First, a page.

N.C. law banning ‘Carolina squat’ to take effect later this year

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POLK COUNTY, N.C. (WSPA) — Whether you call it the ‘Carolina squat,’ the ‘Southern squat,’ the ‘Tennessee tilt,’ or the ‘Cali lean,’ the popular truck and SUV modification — named so because the front of the vehicle is lifted and the rear is either untouched or is lowered — will be banned in North Carolina later this year.

The law, passed by the North Carolina legislature in June and signed into law by Governor Roy Cooper last week, takes effect Dec. 1. To read the law, click here.

The push to outlaw the modification was fueled by a petition signed by over 70,000 people.

Beginning Dec. 1, vehicles with the modification will no longer be street legal. After three infractions of the new law, drivers will be subject to losing their licenses for ‘not less than one year.’

“I had a constituent who was in an auto accident that involved a truck that was lifted where the front was higher than the back end. It’s [bill] really just about public safety,” Rep. Jon Hardister, a sponsor of the bill, said. “I don’t mind if trucks are lifted, but if they’re modified in such a way where the front end is higher than the back end, your view is upward when you need to be able to see the road in front of you.”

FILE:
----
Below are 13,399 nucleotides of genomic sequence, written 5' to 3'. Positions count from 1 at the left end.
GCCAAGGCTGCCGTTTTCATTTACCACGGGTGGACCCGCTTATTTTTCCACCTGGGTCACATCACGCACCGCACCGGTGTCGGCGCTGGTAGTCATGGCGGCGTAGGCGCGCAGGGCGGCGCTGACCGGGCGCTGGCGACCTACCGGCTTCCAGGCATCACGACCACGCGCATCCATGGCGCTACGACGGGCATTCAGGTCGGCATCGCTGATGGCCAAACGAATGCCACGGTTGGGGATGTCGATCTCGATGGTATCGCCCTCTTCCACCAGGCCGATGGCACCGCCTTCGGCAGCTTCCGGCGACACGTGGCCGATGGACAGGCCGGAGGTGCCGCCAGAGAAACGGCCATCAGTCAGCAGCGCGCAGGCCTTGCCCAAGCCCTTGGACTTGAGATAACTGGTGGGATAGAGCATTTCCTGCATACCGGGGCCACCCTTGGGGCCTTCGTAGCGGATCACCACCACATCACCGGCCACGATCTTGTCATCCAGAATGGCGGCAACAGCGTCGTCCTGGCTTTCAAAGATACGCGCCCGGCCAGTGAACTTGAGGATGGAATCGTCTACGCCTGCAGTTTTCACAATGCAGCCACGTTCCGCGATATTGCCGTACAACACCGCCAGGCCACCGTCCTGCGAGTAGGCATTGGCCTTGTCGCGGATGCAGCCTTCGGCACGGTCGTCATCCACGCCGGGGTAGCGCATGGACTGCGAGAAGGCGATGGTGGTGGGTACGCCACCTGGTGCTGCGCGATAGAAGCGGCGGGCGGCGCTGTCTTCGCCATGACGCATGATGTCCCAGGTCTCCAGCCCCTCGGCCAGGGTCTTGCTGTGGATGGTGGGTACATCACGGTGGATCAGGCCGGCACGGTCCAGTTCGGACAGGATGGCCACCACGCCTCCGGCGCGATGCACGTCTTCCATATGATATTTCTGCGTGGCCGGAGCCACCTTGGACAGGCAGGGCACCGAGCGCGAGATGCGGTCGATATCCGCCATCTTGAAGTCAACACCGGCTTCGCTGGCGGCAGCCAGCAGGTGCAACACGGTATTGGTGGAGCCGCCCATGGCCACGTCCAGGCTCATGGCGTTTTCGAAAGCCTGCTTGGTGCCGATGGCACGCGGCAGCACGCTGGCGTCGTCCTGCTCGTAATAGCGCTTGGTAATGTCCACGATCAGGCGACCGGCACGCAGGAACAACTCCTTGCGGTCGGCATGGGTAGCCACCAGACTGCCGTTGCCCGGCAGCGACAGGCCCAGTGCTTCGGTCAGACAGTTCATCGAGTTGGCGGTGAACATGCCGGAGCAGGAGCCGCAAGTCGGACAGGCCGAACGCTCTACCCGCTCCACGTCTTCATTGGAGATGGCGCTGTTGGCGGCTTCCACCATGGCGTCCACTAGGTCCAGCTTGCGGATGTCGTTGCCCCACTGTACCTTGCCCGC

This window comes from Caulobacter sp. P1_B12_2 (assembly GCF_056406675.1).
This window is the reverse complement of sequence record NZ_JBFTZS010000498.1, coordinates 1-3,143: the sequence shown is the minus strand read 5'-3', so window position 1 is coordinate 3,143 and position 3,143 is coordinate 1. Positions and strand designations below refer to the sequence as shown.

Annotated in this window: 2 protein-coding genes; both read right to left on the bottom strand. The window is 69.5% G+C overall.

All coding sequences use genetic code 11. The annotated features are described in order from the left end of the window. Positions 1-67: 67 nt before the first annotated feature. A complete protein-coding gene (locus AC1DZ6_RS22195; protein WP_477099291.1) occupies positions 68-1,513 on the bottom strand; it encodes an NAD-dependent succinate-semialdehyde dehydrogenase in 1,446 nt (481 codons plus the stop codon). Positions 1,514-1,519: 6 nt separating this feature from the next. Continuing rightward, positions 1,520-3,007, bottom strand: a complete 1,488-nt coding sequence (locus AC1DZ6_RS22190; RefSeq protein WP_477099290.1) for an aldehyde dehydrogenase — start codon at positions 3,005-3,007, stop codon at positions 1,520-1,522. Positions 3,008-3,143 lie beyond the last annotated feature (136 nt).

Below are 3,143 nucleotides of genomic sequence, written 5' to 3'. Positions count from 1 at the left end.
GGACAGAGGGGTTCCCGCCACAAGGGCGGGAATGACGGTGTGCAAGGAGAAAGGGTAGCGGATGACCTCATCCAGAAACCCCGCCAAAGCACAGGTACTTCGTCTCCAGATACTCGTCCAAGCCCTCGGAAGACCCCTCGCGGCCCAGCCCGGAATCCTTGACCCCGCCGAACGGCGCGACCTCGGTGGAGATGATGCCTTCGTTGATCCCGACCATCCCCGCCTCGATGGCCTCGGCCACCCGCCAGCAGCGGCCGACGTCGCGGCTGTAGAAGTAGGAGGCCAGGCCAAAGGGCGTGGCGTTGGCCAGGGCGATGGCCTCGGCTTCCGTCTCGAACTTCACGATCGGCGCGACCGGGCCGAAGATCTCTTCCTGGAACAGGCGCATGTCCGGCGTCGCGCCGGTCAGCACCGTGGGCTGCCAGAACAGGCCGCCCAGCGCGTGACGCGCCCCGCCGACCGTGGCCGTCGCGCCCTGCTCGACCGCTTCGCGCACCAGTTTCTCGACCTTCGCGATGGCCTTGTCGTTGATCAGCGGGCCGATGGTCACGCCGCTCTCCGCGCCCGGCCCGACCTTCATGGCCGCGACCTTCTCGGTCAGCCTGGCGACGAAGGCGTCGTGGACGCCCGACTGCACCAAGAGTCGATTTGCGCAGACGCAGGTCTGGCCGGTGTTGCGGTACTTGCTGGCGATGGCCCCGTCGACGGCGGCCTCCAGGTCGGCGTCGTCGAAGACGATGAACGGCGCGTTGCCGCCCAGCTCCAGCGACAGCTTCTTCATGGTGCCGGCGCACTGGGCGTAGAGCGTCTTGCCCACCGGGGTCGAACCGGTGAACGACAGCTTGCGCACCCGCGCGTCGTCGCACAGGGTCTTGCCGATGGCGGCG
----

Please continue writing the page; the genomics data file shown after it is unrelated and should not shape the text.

Both lawmakers and mechanics say the modification is dangerous. Spartanburg mechanic and Affordable Auto Repair Owner Shawn Thomson said he hopes South Carolina Lawmakers pass a similar law.

“I wish they would,” he said. “It’s just something that shouldn’t be on the road.”

According to Thomson, the modification can go beyond making the vehicle unsafe: It can also damage components of the vehicle through added stress.

“You’re raising and lowering stuff too far and it’s causing too much stress on stuff, like drive shafts, the suspension, the brakes,” he said. “The brakes are the big thing.”

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